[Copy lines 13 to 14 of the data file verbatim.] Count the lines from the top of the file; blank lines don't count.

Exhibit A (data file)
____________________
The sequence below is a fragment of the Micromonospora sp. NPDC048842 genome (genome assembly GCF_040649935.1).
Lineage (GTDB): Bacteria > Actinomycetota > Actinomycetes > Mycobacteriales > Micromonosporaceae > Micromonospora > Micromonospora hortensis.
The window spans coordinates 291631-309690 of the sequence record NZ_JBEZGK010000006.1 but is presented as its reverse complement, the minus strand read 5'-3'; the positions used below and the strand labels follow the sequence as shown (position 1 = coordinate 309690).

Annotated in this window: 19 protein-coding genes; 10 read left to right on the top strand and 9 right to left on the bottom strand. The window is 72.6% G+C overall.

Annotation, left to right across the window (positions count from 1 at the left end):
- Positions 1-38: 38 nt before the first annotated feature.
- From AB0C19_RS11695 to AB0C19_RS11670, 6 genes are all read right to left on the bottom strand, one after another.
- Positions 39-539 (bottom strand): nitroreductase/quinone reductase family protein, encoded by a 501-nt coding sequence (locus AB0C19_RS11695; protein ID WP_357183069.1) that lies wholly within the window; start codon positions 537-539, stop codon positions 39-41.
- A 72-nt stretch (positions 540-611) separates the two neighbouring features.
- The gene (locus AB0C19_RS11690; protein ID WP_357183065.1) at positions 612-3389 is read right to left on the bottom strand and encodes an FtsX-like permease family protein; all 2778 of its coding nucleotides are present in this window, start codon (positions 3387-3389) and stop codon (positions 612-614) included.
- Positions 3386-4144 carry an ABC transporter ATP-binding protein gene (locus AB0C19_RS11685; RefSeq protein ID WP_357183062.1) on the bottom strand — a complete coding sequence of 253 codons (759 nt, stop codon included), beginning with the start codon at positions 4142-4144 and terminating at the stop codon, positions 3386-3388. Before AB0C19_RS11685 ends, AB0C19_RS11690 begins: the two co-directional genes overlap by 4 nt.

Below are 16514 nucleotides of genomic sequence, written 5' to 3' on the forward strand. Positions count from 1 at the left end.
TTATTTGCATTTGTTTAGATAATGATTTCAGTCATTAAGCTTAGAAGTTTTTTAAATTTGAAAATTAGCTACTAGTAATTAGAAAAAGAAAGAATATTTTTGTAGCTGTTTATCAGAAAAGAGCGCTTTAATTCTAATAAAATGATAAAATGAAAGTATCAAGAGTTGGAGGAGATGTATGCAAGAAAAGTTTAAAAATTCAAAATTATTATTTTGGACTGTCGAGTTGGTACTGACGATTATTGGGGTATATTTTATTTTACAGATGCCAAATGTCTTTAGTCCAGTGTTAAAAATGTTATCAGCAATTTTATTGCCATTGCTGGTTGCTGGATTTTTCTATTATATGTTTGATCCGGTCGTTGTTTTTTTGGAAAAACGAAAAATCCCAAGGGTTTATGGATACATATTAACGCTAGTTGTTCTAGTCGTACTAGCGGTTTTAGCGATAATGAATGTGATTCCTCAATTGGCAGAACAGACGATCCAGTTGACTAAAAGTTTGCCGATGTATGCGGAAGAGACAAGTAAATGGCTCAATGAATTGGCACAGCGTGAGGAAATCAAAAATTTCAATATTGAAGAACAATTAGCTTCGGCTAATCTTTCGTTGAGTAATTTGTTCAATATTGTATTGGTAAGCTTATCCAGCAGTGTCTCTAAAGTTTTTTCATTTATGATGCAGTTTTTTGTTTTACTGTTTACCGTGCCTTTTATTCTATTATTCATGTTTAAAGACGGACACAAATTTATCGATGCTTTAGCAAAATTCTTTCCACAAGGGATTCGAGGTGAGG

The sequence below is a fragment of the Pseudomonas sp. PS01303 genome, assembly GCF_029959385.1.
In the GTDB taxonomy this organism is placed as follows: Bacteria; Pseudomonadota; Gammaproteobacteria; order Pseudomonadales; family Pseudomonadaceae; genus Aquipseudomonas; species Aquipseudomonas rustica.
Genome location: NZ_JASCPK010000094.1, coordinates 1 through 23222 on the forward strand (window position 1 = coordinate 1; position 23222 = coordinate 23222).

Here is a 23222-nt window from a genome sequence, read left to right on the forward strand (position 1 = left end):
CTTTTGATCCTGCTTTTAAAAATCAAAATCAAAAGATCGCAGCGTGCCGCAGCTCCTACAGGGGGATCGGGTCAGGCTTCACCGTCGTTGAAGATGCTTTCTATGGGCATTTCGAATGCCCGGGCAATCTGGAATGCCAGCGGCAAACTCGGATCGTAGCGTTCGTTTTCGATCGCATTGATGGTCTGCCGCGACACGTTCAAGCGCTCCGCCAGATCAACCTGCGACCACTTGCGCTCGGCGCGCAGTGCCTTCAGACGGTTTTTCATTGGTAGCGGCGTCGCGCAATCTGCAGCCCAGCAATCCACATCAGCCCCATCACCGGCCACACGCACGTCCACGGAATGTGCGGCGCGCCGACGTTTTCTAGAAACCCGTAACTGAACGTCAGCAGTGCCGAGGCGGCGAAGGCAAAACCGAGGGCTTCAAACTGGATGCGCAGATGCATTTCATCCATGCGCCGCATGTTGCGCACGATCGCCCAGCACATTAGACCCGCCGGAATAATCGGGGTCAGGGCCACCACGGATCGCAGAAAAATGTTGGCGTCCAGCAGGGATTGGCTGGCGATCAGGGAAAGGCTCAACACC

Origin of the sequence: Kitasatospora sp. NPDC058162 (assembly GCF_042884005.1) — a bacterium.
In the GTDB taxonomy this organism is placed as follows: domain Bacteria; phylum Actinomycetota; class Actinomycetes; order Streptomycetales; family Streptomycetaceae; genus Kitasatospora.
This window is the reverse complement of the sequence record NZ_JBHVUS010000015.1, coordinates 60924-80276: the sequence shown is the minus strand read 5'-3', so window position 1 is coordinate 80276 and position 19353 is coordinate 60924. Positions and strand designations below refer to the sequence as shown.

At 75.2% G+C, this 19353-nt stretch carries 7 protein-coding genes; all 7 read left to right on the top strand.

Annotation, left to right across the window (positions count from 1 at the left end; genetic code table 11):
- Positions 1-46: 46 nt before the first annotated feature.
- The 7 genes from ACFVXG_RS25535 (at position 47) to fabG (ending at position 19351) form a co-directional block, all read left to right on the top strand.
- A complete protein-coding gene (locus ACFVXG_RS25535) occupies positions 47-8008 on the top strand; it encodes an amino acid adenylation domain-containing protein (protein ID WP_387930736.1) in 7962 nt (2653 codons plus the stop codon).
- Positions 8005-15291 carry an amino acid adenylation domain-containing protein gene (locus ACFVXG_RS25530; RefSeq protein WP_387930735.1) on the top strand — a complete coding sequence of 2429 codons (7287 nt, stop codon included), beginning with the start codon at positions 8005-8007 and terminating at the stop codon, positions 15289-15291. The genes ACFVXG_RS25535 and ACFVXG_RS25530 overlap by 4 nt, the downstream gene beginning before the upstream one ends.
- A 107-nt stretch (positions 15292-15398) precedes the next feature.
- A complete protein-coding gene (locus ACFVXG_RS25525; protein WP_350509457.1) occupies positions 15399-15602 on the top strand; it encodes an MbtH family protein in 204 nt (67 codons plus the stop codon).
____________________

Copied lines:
TTATTTGCATTTGTTTAGATAATGATTTCAGTCATTAAGCTTAGAAGTTTTTTAAATTTGAAAATTAGCTACTAGTAATTAGAAAAAGAAAGAATATTTTTGTAGCTGTTTATCAGAAAAGAGCGCTTTAATTCTAATAAAATGATAAAATGAAAGTATCAAGAGTTGGAGGAGATGTATGCAAGAAAAGTTTAAAAATTCAAAATTATTATTTTGGACTGTCGAGTTGGTACTGACGATTATTGGGGTATATTTTATTTTACAGATGCCAAATGTCTTTAGTCCAGTGTTAAAAATGTTATCAGCAATTTTATTGCCATTGCTGGTTGCTGGATTTTTCTATTATATGTTTGATCCGGTCGTTGTTTTTTTGGAAAAACGAAAAATCCCAAGGGTTTATGGATACATATTAACGCTAGTTGTTCTAGTCGTACTAGCGGTTTTAGCGATAATGAATGTGATTCCTCAATTGGCAGAACAGACGATCCAGTTGACTAAAAGTTTGCCGATGTATGCGGAAGAGACAAGTAAATGGCTCAATGAATTGGCACAGCGTGAGGAAATCAAAAATTTCAATATTGAAGAACAATTAGCTTCGGCTAATCTTTCGTTGAGTAATTTGTTCAATATTGTATTGGTAAGCTTATCCAGCAGTGTCTCTAAAGTTTTTTCATTTATGATGCAGTTTTTTGTTTTACTGTTTACCGTGCCTTTTATTCTATTATTCATGTTTAAAGACGGACACAAATTTATCGATGCTTTAGCAAAATTCTTTCCACAAGGGATTCGAGGTGAGG

The sequence below is a fragment of the Pseudomonas sp. PS01303 genome, assembly GCF_029959385.1.